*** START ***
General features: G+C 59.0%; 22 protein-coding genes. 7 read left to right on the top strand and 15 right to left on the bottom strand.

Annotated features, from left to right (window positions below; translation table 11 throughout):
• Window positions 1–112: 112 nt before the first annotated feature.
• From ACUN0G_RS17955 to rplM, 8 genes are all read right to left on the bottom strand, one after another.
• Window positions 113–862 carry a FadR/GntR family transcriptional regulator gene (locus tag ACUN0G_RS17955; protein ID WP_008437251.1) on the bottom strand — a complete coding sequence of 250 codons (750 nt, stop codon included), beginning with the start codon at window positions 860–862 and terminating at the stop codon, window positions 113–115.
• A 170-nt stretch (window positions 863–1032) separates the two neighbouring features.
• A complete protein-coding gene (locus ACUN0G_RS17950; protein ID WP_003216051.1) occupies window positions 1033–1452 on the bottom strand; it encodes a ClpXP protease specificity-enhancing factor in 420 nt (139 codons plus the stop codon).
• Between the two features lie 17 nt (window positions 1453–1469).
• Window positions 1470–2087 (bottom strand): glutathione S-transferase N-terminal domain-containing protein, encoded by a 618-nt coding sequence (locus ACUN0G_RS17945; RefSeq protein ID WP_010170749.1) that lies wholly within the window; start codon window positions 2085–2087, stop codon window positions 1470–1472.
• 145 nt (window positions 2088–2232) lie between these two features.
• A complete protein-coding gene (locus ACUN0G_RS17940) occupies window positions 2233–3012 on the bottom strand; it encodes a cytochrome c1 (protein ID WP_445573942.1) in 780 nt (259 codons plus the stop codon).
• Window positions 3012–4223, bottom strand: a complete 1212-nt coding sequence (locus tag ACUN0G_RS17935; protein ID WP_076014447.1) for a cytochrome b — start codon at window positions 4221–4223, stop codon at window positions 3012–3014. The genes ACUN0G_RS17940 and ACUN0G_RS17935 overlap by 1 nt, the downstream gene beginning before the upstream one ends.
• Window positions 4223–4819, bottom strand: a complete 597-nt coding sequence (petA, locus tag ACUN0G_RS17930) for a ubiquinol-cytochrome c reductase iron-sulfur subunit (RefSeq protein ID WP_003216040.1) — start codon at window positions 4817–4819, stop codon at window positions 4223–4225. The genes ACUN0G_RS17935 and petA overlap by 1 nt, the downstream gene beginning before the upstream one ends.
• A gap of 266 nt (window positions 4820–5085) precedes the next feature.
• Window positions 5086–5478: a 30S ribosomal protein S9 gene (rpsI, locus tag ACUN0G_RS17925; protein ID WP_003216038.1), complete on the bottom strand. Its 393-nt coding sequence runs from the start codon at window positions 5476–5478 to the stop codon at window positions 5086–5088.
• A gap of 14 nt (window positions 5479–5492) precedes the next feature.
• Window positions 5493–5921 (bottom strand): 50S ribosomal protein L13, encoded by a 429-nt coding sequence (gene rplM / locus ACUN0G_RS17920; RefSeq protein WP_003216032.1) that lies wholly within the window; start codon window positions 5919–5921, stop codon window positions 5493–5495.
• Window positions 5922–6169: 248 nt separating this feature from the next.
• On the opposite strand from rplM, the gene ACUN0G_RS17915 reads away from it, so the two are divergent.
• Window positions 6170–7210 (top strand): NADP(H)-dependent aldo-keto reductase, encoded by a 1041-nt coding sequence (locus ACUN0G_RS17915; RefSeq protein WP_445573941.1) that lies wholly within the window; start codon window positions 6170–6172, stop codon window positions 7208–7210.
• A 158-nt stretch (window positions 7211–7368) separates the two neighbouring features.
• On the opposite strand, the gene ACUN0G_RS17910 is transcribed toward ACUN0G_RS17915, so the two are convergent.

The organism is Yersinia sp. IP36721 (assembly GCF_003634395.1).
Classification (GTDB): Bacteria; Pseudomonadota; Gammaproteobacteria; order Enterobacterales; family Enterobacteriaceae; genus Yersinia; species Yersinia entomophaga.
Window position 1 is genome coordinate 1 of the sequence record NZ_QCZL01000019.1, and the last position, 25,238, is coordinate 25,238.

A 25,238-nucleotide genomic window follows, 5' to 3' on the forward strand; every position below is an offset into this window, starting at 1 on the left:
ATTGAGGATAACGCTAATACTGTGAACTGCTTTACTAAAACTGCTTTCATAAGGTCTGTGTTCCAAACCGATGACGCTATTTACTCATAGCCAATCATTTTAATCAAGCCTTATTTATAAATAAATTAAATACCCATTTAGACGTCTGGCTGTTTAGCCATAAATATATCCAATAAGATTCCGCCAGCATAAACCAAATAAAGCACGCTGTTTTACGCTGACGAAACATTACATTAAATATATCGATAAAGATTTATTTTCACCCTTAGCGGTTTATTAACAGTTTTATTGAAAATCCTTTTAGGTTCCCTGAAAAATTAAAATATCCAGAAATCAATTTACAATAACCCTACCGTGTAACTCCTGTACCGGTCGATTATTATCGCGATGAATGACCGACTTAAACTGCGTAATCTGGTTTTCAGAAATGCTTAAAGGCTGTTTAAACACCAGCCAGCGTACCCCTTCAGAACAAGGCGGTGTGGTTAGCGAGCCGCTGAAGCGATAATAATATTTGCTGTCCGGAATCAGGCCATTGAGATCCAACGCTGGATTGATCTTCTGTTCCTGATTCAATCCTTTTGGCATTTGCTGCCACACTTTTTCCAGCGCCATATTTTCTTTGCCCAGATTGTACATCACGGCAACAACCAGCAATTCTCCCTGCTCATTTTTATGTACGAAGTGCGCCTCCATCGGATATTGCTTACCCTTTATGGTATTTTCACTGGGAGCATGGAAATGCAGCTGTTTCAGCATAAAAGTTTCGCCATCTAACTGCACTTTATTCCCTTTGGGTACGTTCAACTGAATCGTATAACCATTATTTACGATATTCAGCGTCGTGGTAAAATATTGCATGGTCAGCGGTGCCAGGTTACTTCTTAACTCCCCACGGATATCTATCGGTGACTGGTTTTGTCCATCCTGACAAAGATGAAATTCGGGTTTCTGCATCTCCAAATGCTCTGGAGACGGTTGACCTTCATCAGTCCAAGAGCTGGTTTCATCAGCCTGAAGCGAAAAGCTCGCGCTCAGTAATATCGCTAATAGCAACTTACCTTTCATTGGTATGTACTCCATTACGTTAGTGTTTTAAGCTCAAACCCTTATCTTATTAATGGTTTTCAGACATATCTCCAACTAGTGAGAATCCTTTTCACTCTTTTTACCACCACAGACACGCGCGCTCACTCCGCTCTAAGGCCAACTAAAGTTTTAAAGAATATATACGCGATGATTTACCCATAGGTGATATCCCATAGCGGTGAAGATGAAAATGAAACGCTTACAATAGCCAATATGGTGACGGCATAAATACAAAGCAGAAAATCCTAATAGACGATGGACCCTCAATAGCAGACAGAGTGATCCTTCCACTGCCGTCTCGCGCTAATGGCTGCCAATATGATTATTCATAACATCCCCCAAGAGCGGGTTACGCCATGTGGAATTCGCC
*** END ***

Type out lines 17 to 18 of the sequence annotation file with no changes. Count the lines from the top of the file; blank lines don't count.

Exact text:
• Window positions 5493–5921 (bottom strand): 50S ribosomal protein L13, encoded by a 429-nt coding sequence (gene rplM / locus ACUN0G_RS17920; RefSeq protein WP_003216032.1) that lies wholly within the window; start codon window positions 5919–5921, stop codon window positions 5493–5495.
• Window positions 5922–6169: 248 nt separating this feature from the next.